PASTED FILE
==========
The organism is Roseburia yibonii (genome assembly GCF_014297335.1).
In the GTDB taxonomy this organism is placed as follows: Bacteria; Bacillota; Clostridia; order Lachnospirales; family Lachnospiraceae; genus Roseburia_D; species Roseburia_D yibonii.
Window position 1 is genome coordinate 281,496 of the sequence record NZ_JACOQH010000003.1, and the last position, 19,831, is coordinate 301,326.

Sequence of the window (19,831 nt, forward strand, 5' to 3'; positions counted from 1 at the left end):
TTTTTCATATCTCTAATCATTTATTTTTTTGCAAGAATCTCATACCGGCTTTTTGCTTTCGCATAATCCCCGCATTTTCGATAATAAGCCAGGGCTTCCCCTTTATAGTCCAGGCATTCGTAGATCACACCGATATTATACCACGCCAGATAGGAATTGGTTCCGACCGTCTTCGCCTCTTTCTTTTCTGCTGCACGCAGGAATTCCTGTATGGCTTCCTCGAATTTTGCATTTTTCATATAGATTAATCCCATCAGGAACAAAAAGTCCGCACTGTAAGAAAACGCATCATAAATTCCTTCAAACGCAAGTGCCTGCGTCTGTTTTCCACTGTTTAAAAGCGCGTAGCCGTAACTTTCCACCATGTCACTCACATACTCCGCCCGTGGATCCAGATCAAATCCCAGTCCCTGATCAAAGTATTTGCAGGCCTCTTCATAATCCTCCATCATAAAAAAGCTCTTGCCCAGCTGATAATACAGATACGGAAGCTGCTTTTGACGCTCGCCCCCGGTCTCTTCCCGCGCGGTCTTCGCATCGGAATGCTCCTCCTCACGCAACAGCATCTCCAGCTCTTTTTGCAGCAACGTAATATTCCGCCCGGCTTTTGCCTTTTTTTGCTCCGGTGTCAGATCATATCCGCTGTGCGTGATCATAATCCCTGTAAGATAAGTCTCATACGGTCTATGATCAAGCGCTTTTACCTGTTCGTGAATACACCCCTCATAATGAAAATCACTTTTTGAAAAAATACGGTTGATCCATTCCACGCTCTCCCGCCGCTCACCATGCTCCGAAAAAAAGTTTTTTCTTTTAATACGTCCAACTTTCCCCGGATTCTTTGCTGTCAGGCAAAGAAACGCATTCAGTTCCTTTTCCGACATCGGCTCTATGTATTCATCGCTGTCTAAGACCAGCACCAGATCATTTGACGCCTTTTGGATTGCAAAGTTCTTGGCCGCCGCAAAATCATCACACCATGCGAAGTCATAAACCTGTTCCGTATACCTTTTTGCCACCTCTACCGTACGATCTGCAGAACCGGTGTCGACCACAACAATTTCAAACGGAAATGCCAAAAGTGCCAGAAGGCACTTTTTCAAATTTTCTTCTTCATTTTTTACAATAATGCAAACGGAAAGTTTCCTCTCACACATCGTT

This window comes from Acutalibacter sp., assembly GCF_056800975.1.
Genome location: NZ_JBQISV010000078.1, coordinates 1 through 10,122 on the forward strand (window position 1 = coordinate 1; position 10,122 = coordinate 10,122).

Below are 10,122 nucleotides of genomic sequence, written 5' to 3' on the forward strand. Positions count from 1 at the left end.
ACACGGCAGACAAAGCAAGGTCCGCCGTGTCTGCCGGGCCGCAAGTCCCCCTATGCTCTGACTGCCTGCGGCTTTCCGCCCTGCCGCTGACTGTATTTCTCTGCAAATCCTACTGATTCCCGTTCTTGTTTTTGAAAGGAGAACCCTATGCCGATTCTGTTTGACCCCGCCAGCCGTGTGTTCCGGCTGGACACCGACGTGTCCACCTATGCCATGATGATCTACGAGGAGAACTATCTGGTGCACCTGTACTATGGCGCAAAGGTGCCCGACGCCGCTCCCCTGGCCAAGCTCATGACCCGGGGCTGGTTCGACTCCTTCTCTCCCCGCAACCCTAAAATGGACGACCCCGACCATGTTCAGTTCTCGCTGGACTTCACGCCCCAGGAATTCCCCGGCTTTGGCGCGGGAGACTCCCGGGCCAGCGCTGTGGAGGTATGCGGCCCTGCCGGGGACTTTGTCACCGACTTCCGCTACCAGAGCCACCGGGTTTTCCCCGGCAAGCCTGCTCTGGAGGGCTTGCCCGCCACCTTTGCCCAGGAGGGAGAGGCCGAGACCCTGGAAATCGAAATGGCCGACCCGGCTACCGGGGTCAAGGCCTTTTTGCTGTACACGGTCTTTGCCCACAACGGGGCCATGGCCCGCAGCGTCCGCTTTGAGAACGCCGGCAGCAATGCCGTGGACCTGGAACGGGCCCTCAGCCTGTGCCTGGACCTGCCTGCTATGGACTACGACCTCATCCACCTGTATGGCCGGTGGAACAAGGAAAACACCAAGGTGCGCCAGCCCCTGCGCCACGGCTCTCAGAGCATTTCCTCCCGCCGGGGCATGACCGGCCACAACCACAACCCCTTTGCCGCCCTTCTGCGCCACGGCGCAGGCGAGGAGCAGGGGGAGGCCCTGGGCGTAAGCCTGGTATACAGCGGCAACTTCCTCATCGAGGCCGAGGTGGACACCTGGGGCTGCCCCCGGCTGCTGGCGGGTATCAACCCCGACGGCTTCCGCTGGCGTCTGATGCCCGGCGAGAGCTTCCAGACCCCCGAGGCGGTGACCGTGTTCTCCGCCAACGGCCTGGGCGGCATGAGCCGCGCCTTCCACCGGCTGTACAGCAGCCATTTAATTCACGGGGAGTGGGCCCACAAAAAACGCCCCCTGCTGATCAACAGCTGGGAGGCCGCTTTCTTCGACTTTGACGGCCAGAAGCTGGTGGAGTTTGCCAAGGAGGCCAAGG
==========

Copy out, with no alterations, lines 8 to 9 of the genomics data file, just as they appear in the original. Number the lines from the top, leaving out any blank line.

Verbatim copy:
Below are 10,122 nucleotides of genomic sequence, written 5' to 3' on the forward strand. Positions count from 1 at the left end.
ACACGGCAGACAAAGCAAGGTCCGCCGTGTCTGCCGGGCCGCAAGTCCCCCTATGCTCTGACTGCCTGCGGCTTTCCGCCCTGCCGCTGACTGTATTTCTCTGCAAATCCTACTGATTCCCGTTCTTGTTTTTGAAAGGAGAACCCTATGCCGATTCTGTTTGACCCCGCCAGCCGTGTGTTCCGGCTGGACACCGACGTGTCCACCTATGCCATGATGATCTACGAGGAGAACTATCTGGTGCACCTGTACTATGGCGCAAAGGTGCCCGACGCCGCTCCCCTGGCCAAGCTCATGACCCGGGGCTGGTTCGACTCCTTCTCTCCCCGCAACCCTAAAATGGACGACCCCGACCATGTTCAGTTCTCGCTGGACTTCACGCCCCAGGAATTCCCCGGCTTTGGCGCGGGAGACTCCCGGGCCAGCGCTGTGGAGGTATGCGGCCCTGCCGGGGACTTTGTCACCGACTTCCGCTACCAGAGCCACCGGGTTTTCCCCGGCAAGCCTGCTCTGGAGGGCTTGCCCGCCACCTTTGCCCAGGAGGGAGAGGCCGAGACCCTGGAAATCGAAATGGCCGACCCGGCTACCGGGGTCAAGGCCTTTTTGCTGTACACGGTCTTTGCCCACAACGGGGCCATGGCCCGCAGCGTCCGCTTTGAGAACGCCGGCAGCAATGCCGTGGACCTGGAACGGGCCCTCAGCCTGTGCCTGGACCTGCCTGCTATGGACTACGACCTCATCCACCTGTATGGCCGGTGGAACAAGGAAAACACCAAGGTGCGCCAGCCCCTGCGCCACGGCTCTCAGAGCATTTCCTCCCGCCGGGGCATGACCGGCCACAACCACAACCCCTTTGCCGCCCTTCTGCGCCACGGCGCAGGCGAGGAGCAGGGGGAGGCCCTGGGCGTAAGCCTGGTATACAGCGGCAACTTCCTCATCGAGGCCGAGGTGGACACCTGGGGCTGCCCCCGGCTGCTGGCGGGTATCAACCCCGACGGCTTCCGCTGGCGTCTGATGCCCGGCGAGAGCTTCCAGACCCCCGAGGCGGTGACCGTGTTCTCCGCCAACGGCCTGGGCGGCATGAGCCGCGCCTTCCACCGGCTGTACAGCAGCCATTTAATTCACGGGGAGTGGGCCCACAAAAAACGCCCCCTGCTGATCAACAGCTGGGAGGCCGCTTTCTTCGACTTTGACGGCCAGAAGCTGGTGGAGTTTGCCAAGGAGGCCAAGG